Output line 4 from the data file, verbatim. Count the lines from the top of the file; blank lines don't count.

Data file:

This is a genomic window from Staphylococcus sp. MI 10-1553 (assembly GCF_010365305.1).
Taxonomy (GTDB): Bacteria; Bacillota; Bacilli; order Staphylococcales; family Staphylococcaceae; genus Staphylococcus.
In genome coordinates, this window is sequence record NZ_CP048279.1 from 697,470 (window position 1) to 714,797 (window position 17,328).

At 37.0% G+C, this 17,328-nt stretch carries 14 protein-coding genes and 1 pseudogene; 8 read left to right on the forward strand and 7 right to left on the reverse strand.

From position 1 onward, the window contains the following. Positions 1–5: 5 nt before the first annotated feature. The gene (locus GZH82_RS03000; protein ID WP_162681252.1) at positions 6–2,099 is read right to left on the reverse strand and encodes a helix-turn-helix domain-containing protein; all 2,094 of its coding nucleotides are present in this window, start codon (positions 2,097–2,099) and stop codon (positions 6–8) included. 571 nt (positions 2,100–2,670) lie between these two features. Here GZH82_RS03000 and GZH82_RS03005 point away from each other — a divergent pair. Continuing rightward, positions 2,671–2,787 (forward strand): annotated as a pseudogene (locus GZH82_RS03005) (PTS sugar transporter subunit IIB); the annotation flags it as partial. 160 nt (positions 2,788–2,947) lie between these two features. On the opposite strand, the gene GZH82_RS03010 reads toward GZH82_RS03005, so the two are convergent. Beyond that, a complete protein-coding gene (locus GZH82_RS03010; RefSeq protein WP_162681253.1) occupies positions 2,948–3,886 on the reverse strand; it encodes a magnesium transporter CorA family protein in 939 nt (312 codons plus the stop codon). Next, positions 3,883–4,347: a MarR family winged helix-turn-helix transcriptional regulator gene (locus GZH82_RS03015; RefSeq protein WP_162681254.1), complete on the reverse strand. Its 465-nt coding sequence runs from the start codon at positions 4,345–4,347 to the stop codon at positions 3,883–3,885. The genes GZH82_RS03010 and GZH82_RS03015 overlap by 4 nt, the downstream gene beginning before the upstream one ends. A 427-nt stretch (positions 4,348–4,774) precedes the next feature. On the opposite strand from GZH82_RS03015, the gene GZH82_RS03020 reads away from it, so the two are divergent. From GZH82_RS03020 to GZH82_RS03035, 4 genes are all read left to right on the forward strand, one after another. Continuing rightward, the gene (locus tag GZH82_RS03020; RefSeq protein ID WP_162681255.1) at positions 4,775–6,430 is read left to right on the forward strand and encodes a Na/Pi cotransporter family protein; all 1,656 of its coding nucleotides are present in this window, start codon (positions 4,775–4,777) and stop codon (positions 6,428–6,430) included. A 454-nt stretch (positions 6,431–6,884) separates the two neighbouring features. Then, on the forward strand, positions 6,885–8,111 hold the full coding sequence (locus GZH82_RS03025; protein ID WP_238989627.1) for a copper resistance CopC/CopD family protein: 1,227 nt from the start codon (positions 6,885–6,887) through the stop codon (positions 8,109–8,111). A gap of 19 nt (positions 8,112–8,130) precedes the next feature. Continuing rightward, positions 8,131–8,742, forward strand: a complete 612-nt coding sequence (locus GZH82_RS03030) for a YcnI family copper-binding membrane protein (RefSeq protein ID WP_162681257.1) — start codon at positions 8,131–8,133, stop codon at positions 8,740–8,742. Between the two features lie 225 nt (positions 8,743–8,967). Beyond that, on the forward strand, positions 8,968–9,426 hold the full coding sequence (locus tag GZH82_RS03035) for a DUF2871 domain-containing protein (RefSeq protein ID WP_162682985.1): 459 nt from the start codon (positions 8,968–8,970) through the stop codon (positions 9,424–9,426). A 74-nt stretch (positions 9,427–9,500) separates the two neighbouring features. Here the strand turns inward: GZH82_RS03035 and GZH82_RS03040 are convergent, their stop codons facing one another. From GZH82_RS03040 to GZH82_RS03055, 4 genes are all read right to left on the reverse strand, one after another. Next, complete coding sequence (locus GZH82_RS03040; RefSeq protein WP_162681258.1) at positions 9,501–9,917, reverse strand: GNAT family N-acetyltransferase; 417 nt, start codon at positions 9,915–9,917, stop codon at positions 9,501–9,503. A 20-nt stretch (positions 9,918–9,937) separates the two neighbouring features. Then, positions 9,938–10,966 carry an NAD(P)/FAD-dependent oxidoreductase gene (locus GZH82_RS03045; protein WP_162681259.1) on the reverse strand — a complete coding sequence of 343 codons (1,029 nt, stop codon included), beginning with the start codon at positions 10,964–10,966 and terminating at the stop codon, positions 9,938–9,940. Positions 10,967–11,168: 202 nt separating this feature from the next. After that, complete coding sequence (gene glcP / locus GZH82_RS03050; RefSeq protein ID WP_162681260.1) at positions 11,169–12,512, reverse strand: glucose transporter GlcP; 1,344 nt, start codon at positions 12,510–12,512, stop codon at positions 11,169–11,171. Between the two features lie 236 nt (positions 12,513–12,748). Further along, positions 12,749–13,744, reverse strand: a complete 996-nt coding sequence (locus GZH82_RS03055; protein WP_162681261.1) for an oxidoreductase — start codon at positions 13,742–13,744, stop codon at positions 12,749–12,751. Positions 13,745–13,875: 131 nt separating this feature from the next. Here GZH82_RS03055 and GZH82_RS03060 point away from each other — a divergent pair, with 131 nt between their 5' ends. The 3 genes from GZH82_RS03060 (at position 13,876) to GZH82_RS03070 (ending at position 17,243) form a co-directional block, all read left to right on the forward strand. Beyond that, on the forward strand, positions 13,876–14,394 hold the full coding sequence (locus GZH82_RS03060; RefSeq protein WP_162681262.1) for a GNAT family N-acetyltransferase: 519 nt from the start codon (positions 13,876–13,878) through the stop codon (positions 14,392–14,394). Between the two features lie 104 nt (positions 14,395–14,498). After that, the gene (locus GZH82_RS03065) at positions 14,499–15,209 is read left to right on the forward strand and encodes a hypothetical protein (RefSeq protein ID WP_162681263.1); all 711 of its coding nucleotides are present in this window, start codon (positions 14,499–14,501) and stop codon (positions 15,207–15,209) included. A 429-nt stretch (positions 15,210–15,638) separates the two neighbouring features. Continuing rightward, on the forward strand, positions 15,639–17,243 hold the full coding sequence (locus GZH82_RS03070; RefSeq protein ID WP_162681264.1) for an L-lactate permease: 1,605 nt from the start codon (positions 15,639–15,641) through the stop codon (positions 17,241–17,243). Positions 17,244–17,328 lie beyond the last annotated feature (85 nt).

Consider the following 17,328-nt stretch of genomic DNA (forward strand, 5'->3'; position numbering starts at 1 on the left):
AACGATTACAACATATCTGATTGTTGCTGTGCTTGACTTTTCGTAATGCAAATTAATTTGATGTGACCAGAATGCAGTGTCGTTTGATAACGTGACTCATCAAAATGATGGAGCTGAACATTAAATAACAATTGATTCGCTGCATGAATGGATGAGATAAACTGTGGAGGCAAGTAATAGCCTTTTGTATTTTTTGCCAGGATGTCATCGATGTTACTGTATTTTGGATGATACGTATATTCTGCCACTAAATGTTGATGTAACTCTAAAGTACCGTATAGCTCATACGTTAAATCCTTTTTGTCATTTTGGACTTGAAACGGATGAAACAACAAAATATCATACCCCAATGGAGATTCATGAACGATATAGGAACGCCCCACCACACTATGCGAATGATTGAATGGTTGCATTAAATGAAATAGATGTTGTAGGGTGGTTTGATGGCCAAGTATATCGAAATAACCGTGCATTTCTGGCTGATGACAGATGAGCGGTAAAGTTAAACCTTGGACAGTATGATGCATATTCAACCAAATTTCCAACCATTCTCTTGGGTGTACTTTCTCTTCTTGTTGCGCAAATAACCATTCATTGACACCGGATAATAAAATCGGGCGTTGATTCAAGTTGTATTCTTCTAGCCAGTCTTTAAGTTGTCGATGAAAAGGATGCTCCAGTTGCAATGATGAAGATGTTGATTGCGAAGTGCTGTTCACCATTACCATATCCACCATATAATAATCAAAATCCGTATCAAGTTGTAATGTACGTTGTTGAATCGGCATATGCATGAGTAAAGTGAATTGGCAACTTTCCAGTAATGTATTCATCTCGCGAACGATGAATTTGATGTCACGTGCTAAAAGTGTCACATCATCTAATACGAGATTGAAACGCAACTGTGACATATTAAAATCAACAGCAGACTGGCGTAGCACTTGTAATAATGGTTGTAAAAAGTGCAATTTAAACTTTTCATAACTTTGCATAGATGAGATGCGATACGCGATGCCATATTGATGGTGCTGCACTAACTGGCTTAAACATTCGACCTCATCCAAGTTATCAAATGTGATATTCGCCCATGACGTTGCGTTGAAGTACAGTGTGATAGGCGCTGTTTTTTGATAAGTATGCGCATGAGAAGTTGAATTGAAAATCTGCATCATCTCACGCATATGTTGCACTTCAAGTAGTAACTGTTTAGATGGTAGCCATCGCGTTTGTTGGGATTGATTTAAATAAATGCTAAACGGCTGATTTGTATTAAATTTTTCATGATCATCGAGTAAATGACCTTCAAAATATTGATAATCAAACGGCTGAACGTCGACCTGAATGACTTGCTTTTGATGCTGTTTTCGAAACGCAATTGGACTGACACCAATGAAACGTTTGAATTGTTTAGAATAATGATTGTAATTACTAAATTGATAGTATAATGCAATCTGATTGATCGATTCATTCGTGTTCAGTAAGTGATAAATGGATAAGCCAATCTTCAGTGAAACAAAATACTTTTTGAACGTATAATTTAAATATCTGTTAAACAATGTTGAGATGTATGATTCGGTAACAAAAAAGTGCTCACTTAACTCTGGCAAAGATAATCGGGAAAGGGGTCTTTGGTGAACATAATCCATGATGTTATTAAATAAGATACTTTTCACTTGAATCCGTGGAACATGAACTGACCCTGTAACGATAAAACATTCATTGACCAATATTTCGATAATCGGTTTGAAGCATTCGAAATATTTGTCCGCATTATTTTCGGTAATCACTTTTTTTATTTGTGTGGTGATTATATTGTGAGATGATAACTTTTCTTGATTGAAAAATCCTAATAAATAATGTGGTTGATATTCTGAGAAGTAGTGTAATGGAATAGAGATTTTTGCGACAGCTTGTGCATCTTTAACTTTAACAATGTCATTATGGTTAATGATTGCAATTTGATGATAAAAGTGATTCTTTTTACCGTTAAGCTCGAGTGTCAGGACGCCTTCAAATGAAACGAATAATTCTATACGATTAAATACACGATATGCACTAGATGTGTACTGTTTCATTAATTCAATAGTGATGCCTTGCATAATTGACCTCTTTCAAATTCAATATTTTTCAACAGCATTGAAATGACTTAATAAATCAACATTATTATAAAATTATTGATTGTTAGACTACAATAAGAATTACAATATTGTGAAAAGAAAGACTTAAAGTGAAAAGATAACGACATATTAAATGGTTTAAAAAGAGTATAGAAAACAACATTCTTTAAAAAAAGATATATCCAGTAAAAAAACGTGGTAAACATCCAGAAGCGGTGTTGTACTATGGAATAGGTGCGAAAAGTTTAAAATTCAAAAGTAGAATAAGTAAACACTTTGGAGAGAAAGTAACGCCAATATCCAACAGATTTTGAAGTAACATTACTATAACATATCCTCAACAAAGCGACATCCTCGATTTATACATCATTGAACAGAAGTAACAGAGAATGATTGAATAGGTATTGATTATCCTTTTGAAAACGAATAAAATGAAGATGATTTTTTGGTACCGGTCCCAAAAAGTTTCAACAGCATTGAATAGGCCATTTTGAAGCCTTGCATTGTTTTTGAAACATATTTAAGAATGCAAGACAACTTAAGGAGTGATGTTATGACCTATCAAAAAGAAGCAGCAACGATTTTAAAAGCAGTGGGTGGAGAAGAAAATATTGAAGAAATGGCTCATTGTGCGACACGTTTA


At 37.0% G+C, this 17,328-nt stretch carries 14 protein-coding genes and 1 pseudogene; 8 read left to right on the forward strand and 7 right to left on the reverse strand.